different types of trombones

What Are the Different Types of Trombones?

Whether you wish to join your college band or you just want to jazz it up at the orchestra, the trombone is the perfect instrument to do so. It is relatively simple, which explains why it is the most popular of all the brass instruments. It is the perfect instrument between a Tuba and a Trumpet.

A musician can use a wide variety of methods to control the tone of the music emanating from the trombone. These control methods including lip vibrations, mouth movements, the amount of blown air, and a telescoping slide. Some trombones feature only a couple of valves, while a few may include 5 or more valves.

This grants much more control at your fingertips. You can manipulate the slide in or out to change the notes while also using the other factors at your disposal.

Types of Trombones

There are more than 10 different types of trombones available in the market. As a beginner, you might be confused about which one to start with. Or if you’re already a player, you might want to experiment with the other types. But before you do so it is important that you learn about these different types and what they are used for.

Each type has its own unique tonal qualities that may attract you. Some can play high pitch sounds while some can play low bass clef music. Others may allow you to play the full range of the specific music.

Although there are many types of trombones, the seven most popular types include:

Straight Tenor Trombone

The Tenor trombone is perhaps the most popular type of trombone as it is the simplest of them all. You play the trombone by pulling the slide in and out. When you pull the slide out, the tuning changes from Bb to F. Mostly, you can use it to play bass clef notes. In some cases, you may be able to play treble clef music as well.

This type of trombone includes no tubing inside the main section. You can add a trigger attachment to play notes that other trombones cannot play. In this case, it is called a trigger-type trombone. This attachment allows you to play in the key of F or even lower if you want to. You can easily change notes by manipulating the trigger without even moving the slide.

Because it is so simple, it is quite popular with beginners who need an inexpensive and easy instrument to play.

Uses:

All kinds of music.

Alto Trombone

An alto trombone is set to the key of Eb or F, making it higher pitch than the Tenor trombone. Often, it may include a valve attachment that extends its range to a Bb or D. Most musicians use the Alto in bands or orchestras to play the higher parts of the composition. Their slides are a little shorter than the other types.

The sad part is that the Alto isn’t as common today. A part of the reason lies in the fact that the Tenor trombone can almost always cover the entire range of the Alto. Consequently, you might not need it if you already have the Tenor.

Uses:

Orchestras, choruses, and operas.

Bass Trombone

Similar to how the Alto plays the higher notes, the Bass trombone plays the lower ones. It is pitched to the key of Bb. With the addition of two valves, you can easily extend the range of the bass trombone to D or F. It consists of a larger bell than a tenor trombone.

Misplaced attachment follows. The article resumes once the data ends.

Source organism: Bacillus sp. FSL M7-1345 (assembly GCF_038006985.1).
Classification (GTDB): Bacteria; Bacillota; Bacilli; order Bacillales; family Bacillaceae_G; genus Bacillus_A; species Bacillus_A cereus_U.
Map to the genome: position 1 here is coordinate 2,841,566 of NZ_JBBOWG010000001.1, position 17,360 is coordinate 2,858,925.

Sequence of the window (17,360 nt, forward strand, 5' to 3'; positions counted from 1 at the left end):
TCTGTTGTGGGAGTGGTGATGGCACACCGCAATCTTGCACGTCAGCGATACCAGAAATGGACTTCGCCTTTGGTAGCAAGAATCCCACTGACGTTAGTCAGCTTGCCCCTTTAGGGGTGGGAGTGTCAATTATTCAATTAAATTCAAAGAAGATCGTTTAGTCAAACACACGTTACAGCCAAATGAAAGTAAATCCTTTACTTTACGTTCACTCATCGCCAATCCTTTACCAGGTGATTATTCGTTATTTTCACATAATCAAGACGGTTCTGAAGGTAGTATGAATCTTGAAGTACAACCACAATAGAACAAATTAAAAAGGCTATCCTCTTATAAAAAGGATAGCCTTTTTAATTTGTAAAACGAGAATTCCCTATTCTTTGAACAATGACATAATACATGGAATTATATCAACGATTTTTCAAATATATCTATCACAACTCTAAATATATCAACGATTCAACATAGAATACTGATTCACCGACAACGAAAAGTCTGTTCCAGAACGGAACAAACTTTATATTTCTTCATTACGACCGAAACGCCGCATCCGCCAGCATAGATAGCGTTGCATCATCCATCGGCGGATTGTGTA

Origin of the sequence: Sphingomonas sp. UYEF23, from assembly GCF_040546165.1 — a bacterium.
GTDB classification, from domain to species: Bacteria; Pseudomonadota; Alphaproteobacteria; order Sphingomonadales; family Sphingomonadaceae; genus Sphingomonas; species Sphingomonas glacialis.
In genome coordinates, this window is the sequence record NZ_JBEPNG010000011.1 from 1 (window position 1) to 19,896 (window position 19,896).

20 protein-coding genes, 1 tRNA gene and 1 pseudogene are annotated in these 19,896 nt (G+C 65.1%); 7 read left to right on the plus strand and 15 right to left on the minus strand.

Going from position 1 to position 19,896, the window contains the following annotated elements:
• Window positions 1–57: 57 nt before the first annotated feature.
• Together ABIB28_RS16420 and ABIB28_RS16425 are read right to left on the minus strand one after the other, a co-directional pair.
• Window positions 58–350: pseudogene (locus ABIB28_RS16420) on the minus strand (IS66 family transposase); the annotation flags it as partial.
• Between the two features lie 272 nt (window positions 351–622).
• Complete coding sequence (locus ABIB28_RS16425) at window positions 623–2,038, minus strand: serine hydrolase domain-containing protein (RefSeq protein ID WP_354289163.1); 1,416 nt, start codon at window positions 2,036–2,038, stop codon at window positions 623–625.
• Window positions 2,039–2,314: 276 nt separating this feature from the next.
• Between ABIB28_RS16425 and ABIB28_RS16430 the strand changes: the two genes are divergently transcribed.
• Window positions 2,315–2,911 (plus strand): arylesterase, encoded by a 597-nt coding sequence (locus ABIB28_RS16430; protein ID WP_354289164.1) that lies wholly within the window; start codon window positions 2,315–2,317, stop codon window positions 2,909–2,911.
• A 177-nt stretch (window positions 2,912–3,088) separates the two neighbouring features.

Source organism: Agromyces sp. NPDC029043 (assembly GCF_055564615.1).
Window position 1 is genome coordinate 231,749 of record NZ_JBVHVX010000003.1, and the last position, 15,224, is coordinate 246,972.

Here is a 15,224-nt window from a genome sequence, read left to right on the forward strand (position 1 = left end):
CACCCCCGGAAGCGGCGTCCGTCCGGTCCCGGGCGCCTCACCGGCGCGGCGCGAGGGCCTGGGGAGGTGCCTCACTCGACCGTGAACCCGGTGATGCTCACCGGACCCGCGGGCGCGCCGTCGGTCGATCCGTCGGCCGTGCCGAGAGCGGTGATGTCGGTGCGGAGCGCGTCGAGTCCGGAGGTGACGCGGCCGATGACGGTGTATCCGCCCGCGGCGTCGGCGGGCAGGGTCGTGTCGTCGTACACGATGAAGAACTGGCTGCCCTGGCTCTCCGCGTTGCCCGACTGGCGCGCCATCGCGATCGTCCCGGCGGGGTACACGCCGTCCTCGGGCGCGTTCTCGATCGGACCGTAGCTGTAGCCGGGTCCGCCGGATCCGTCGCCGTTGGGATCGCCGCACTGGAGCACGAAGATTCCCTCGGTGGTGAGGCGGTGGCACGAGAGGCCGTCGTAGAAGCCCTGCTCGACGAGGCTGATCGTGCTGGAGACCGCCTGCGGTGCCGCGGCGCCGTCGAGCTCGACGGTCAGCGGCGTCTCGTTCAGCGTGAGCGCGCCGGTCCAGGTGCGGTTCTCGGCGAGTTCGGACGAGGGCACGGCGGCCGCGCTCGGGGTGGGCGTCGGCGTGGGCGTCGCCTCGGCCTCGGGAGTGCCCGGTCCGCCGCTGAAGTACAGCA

Most bands and orchestras do not use more than one of these if the song doesn’t include a specific part for the instrument. On the other hand, due to the extended range, you can easily perform solos with this instrument.

Uses:

Orchestras, bands, and brass Choirs.

Cimbasso Trombone

The Cimbasso Trombone is generally set to the key of Eb, C or F. What’s unique about the Cimbasso is that it has 3 to 6 valves. You’ll find the range to be similar to that of the Tuba or the Contrabass. The valves allow you to produce unique and low tones. In fact, famous composers specifically developed it because they could not find the appropriate trombone to use for their music.

Uses:

Operas, military brass bands, reed bands and soundtracks from motion pictures. 

Contrabass Trombone

If you’re looking to play the lowest of sounds, nothing but the Contrabass will do. It is pitched to C or Bb. It produces sounds an octave lower than the tenor trombone. The unique part about it is that it includes double slides which allow for greater control. Also, it might include valves but that’s not always the case.

Uses:

Orchestras and operas.

Soprano Trombone

A Soprano trombone doesn’t find many uses in the modern world today. It owes its unpopularity to the fact that it is hard to play. Not to mention that other instruments can easily play the parts designed for a Soprano.

It has a very small slide and is often referred to as a slide trumpet. In fact, its mouthpiece and sound resemble more to that of a trumpet than a trombone. You can play it to the key of Bb but it tends to be an octave higher than the Tenor trombone.

Uses:

Jazz music, orchestras, and operas.

Piccolo Trombone

The Piccolo trombone is ones of the smallest trumpets. It measures about one-fourth of the size of a straight tenor trombone. In addition, it is pitched an octave above a soprano trombone. If you’ve ever played a Piccolo trumpet, you’ll find it has the same key as a Piccolo trombone. They even have the same mouthpiece.

Uses:

Bands and orchestras.

Parting Notes

Trombones come in various shapes and sizes with numerous attachments and valves. It may be difficult to choose which one to play. If you’re a beginner, then you should start with a Tenor trombone and find which parts of the music you like to play.

You can move on to the Alto if you want to play the higher parts or the Bass if you want to play the lower parts. Or perhaps you can stick to the Tenor and play all kinds of music. The choice is yours!

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